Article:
It's a steep learning curve this sailing malarky. Reading GRIB files for weather looks straight forward enough but we have subsequently learnt that on a weather report, red arrows are not good. In fact they are positively bad. Apparently, they mean strong winds. We knew that of course, but we didn't think they would be THAT strong. And relentless. For 11 hours. Then the winds died down to a respectable 20 (even that's quite strong) and we could put up a bit of sail and enjoy the rest of the sail to Ibiza. Mark and I were exhausted. When we asked the kids what they thought of the trip, they replied "great Mum" so clearly, they didn't experience any of the feelings I had had. But then they had been cosy inside, watching star wars and didn't see the ropes securing the dinghy snap and have to recover it, like we did! It was interesting to note that the power of communication was completely lost to me as I tried to tell him what had happened. "THE.......THE.......THE.........THE.........DINGHY" was about all I could manage. Anyway, we still have the dinghy, so it was all alright after all. But we did learn that we don't like red arrows.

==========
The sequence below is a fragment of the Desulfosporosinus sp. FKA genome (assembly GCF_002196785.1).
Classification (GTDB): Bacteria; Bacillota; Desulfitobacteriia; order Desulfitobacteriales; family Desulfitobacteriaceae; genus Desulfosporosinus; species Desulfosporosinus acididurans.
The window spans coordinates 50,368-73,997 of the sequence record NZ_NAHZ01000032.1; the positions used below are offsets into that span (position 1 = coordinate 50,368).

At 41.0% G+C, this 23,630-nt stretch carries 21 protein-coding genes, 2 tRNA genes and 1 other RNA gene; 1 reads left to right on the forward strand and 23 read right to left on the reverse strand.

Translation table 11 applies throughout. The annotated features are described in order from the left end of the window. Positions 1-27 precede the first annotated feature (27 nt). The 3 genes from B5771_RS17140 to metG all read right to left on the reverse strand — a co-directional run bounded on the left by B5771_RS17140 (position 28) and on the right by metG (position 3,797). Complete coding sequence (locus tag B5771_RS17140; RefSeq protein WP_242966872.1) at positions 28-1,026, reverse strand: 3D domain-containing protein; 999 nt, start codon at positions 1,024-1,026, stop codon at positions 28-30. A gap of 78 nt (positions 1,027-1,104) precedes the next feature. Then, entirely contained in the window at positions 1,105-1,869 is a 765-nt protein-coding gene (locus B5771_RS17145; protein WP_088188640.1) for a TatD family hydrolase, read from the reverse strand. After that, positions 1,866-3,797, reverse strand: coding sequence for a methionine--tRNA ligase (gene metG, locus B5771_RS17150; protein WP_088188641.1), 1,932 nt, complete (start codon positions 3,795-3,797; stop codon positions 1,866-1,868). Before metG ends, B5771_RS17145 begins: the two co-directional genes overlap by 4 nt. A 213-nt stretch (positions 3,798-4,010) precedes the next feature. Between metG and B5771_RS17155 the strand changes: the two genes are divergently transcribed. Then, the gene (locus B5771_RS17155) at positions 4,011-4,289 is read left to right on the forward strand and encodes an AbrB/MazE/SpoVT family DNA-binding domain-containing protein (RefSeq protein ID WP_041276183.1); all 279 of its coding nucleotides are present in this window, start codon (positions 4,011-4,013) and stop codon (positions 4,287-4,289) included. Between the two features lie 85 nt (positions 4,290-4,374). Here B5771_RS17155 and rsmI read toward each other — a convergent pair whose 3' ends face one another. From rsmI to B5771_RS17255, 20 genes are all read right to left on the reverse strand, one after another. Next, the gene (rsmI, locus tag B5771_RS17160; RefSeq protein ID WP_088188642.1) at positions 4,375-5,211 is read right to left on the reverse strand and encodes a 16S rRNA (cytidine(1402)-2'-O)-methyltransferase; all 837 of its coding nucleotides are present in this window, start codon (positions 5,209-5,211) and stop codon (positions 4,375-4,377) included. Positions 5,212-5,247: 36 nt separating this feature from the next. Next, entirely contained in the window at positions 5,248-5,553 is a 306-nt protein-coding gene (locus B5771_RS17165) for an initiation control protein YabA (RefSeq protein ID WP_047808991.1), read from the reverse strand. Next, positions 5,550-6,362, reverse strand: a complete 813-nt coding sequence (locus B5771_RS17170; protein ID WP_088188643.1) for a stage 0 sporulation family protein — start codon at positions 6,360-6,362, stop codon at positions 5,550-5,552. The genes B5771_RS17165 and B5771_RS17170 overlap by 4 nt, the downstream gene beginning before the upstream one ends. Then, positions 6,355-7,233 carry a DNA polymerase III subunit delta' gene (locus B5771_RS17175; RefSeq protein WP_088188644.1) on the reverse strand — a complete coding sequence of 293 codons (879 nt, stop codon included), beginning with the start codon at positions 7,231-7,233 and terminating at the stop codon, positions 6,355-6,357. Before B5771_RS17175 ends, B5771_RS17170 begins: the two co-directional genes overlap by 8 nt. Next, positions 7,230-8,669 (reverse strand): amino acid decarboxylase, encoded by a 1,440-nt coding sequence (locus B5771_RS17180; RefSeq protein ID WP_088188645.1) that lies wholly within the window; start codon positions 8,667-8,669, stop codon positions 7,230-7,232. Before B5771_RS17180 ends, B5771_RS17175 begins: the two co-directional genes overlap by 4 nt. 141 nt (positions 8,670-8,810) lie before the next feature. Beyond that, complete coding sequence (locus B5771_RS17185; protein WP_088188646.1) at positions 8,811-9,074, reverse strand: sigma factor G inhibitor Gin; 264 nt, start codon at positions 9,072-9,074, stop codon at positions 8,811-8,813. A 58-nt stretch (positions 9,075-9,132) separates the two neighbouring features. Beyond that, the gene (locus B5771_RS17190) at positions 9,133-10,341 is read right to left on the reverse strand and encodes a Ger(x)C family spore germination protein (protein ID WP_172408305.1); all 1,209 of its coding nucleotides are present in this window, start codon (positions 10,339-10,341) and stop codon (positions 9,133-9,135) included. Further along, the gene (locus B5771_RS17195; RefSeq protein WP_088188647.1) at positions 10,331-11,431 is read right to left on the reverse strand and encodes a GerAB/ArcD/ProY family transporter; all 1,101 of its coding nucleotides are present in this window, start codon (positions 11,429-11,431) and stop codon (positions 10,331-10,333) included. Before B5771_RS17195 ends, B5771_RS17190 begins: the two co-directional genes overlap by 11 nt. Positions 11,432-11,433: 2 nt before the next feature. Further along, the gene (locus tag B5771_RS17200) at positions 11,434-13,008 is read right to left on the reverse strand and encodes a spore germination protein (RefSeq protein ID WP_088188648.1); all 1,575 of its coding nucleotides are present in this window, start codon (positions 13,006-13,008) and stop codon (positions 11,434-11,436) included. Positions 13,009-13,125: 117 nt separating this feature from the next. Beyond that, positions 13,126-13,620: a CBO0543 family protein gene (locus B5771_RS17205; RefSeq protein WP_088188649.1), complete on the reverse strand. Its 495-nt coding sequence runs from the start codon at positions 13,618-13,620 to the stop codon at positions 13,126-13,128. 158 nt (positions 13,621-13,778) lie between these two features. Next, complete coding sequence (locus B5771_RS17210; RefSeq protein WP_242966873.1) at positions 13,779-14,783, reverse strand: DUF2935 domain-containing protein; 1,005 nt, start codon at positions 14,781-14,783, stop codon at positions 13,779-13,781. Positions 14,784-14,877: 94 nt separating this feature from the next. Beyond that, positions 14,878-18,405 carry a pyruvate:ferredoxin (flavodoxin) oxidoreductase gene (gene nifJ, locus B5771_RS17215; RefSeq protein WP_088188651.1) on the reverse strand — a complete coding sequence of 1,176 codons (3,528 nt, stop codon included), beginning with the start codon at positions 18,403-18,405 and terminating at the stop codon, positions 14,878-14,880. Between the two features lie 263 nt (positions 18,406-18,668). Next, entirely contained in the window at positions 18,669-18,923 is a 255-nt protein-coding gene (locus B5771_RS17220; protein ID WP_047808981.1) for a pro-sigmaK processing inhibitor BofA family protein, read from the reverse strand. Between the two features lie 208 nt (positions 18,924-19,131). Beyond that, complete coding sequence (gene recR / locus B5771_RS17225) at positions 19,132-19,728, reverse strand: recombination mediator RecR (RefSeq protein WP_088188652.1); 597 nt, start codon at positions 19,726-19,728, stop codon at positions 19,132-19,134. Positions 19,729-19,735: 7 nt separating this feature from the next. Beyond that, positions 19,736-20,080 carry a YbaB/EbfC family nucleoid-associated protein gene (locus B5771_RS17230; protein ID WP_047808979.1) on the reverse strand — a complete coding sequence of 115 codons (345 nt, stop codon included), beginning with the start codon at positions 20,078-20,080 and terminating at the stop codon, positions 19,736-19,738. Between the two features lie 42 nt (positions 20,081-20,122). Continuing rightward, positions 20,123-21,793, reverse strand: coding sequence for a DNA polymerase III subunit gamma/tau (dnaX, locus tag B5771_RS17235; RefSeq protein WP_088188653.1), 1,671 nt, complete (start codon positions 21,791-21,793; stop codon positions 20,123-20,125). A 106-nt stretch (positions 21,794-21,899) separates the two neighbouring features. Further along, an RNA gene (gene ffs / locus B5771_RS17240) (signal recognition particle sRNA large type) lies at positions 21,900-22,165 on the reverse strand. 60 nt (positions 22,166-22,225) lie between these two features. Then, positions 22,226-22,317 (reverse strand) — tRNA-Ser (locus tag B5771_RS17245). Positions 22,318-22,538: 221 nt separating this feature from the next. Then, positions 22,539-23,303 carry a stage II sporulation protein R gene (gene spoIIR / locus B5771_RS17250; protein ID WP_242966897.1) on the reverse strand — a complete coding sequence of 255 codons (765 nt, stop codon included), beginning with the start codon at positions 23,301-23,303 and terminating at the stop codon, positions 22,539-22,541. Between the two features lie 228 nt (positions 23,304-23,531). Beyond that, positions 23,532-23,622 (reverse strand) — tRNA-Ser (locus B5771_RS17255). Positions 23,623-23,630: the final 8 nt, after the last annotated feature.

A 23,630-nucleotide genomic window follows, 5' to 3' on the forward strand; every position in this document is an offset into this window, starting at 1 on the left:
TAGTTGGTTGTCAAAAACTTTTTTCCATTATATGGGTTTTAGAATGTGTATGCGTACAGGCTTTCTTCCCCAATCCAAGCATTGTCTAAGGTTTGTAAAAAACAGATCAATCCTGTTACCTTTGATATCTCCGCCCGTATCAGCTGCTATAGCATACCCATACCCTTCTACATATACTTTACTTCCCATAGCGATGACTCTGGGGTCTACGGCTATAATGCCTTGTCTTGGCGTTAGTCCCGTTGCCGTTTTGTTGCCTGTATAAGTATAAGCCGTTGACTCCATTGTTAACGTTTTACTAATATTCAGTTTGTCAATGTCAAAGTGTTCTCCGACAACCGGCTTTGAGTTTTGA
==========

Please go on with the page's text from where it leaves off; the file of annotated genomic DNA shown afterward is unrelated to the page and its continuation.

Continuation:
Luckily the wind died down in time for us to pick up a buoy and the sun was only just setting, so that was uneventful, and we are parked just next to a large black boat with a helicopter and speed boat on top of it. Ibiza seems to be made of money. There are lots of expensive looking clothes boutiques in the marina, but no one sells cooking gas. And there are no big dogs, only little lap dogs. But it's a pretty town, although a LONG walk from where we are moored.
We are waiting for less strong winds so we can head onto Spain. In the meantime, we have had fun exploring caves, playing on the beach, and learning Spanish, so Adios for now xx